3.7. Series NA

3.7.1. Rationale

3.7.2. SetUp

>>> import pandas as pd
>>> import numpy as np

3.7.3. Boolean Value

>>> bool(None)
False
>>> bool(float('nan'))
True
>>> bool(np.nan)
True
>>> bool(pd.NA)
Traceback (most recent call last):
TypeError: boolean value of NA is ambiguous

3.7.4. Type

>>> pd.Series([1, None, 3]).dtype
dtype('float64')
>>> pd.Series([1.0, None, 3.0]).dtype
dtype('float64')
>>> pd.Series([True, None, False]).dtype
dtype('O')
>>> pd.Series(['a', None, 'c']).dtype
dtype('O')
>>> pd.Series([1, float('nan'), 3]).dtype
dtype('float64')
>>> pd.Series([1.0, float('nan'), 3.0]).dtype
dtype('float64')
>>> pd.Series([True, float('nan'), False]).dtype
dtype('O')
>>> pd.Series(['a', float('nan'), 'c']).dtype
dtype('O')
>>> pd.Series([1, np.nan, 3]).dtype
dtype('float64')
>>> pd.Series([1.0, np.nan, 3.0]).dtype
dtype('float64')
>>> pd.Series([True, np.nan, False]).dtype
dtype('O')
>>> pd.Series(['a', np.nan, 'c']).dtype
dtype('O')
>>> pd.Series([1, pd.NA, 3]).dtype
dtype('O')
>>> pd.Series([1.0, pd.NA, 3.0]).dtype
dtype('O')
>>> pd.Series([True, pd.NA, False]).dtype
dtype('O')
>>> pd.Series(['a', pd.NA, 'c']).dtype
dtype('O')

3.7.5. Comparison

>>> None == None
True
>>> None == float('nan')
False
>>> None == np.nan
False
>>> None == pd.NA
False
>>> float('nan') == None
False
>>> float('nan') == float('nan')
False
>>> float('nan') == np.nan
False
>>> float('nan') == pd.NA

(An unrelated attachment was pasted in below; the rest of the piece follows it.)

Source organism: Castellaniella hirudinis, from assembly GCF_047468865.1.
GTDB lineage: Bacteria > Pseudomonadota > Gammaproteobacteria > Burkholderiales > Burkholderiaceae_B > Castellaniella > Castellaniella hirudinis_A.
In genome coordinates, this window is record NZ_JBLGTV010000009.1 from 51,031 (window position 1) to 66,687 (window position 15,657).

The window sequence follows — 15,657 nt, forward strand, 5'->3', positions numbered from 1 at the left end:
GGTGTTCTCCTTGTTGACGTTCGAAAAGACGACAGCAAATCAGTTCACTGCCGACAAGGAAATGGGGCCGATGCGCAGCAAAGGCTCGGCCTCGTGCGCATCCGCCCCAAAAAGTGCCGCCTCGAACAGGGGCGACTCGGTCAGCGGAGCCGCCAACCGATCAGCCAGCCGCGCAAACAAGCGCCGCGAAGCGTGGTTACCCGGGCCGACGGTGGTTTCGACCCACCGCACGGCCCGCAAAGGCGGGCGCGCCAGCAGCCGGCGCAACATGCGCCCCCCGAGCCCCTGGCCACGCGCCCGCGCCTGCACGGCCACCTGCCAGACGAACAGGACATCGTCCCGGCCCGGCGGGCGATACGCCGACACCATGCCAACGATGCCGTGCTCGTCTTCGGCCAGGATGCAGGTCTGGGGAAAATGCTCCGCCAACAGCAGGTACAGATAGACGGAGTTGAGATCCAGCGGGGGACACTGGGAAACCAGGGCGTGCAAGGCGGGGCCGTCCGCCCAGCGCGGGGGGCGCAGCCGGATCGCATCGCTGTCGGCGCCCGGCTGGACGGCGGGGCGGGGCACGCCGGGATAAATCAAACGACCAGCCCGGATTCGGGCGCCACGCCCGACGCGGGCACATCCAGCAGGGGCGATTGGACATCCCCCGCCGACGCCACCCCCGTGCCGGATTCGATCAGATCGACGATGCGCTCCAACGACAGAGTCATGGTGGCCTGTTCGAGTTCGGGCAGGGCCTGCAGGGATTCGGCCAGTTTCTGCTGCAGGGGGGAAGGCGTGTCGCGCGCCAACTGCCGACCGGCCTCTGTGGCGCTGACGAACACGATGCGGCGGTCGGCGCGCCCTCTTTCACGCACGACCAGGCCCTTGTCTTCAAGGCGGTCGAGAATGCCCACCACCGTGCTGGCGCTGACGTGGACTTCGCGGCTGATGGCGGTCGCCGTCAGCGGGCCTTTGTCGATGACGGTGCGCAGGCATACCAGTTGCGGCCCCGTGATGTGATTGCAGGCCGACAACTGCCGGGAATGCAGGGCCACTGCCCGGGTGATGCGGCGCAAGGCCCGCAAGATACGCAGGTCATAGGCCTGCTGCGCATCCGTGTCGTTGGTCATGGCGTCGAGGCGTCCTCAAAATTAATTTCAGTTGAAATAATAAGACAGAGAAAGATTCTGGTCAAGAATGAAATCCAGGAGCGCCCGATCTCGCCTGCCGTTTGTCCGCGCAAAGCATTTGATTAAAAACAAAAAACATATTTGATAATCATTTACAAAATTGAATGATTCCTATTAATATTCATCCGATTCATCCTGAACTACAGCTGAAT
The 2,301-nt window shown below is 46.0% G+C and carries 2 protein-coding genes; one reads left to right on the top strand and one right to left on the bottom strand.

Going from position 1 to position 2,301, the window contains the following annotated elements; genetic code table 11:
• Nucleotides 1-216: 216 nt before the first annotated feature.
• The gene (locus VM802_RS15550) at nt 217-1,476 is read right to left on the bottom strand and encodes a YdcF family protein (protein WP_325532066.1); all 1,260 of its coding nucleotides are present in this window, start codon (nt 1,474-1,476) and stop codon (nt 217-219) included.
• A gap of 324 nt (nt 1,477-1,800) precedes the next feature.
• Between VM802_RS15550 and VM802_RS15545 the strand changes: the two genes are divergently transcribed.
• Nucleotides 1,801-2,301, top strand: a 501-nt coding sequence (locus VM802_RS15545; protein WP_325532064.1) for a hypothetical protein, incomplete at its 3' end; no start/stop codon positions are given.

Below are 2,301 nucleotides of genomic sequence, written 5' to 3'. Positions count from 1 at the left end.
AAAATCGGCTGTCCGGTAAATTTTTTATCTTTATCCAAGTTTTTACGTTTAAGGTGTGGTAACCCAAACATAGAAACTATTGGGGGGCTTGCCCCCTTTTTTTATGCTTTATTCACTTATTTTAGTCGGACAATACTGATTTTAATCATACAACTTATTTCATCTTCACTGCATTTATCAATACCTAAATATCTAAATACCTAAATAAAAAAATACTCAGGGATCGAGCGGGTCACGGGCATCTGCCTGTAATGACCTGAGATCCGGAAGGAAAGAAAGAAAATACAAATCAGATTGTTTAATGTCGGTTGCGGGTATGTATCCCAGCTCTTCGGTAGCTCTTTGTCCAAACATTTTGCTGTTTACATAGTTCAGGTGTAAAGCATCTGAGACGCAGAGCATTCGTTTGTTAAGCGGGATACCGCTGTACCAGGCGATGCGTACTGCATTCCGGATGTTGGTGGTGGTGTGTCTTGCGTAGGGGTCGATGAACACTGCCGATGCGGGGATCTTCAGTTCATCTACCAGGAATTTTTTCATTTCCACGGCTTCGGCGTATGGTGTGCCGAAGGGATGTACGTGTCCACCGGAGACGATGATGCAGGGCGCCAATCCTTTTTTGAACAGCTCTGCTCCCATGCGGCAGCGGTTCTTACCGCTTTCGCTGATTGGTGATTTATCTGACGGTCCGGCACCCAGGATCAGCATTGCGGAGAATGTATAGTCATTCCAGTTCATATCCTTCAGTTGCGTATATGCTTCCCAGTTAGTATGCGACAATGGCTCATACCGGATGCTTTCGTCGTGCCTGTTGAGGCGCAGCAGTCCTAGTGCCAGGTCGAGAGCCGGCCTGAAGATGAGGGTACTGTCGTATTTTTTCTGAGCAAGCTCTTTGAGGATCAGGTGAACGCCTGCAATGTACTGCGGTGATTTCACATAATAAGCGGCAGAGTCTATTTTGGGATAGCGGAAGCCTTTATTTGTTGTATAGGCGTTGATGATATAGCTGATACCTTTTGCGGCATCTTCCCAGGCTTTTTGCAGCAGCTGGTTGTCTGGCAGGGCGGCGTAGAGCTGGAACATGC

<NA>
>>> np.nan == None
False
>>> np.nan == float('nan')
False
>>> np.nan == np.nan
False
>>> np.nan == pd.NA
<NA>
>>> pd.NA == None
False
>>> pd.NA == float('nan')
<NA>
>>> pd.NA == np.nan
<NA>
>>> pd.NA == pd.NA
<NA>

3.7.6. Identity

>>> None is None
True
>>> None is float('nan')
False
>>> None is np.nan
False
>>> None is pd.NA
False
>>> float('nan') is None
False
>>> float('nan') is float('nan')
False
>>> float('nan') is np.nan
False
>>> float('nan') is pd.NA
False
>>> np.nan is None
False
>>> np.nan is float('nan')
False
>>> np.nan is np.nan
True
>>> np.nan is pd.NA
False
>>> pd.NA is None
False
>>> pd.NA is float('nan')
False
>>> pd.NA is np.nan
False
>>> pd.NA is pd.NA
True

3.7.7. Check

  • Negated ~ versions of all above methods

>>> s = pd.Series([1.0, np.nan, 3.0])
>>> s
0    1.0
1    NaN
2    3.0
dtype: float64
>>> s.any()
True
>>> ~s.any()
False
>>> s.all()
True
>>> ~s.all()
False

3.7.8. Select

  • s.isnull() and s.notnull()

  • s.isna() and s.notna()

  • Negated ~ versions of all above methods

>>> s = pd.Series([1.0, np.nan, 3.0])
>>> s
0    1.0
1    NaN
2    3.0
dtype: float64
>>> s.isnull()
0    False
1     True
2    False
dtype: bool
>>> ~s.isnull()
0     True
1    False
2     True
dtype: bool
>>> s.notnull()
0     True
1    False
2     True
dtype: bool
>>> ~s.notnull()
0    False
1     True
2    False
dtype: bool
>>> s = pd.Series([1.0, np.nan, 3.0])
>>> s
0    1.0
1    NaN
2    3.0
dtype: float64
>>>
>>> s.isna()
0    False
1     True
2    False
dtype: bool
>>>
>>> s.notna()
0     True
1    False
2     True
dtype: bool
>>>
>>> ~s.isna()
0     True
1    False
2     True
dtype: bool
>>>
>>> ~s.notna()
0    False
1     True
2    False
dtype: bool

3.7.9. Update

  • Works with inplace=True parameter.

>>> s = pd.Series([1.0, None, None, 4.0, None, 6.0])
>>> s
0    1.0
1    NaN
2    NaN
3    4.0
4    NaN
5    6.0
dtype: float64

Fill NA - Scalar value:

>>> s.fillna(0.0)
0    1.0
1    0.0
2    0.0
3    4.0
4    0.0
5    6.0
dtype: float64

Forward Fill. ffill: propagate last valid observation forward:

>>> s.ffill()
0    1.0
1    1.0
2    1.0
3    4.0
4    4.0
5    6.0
dtype: float64

Backward Fill. bfill: use NEXT valid observation to fill gap:

>>> s.bfill()
0    1.0
1    4.0
2    4.0
3    4.0
4    6.0
5    6.0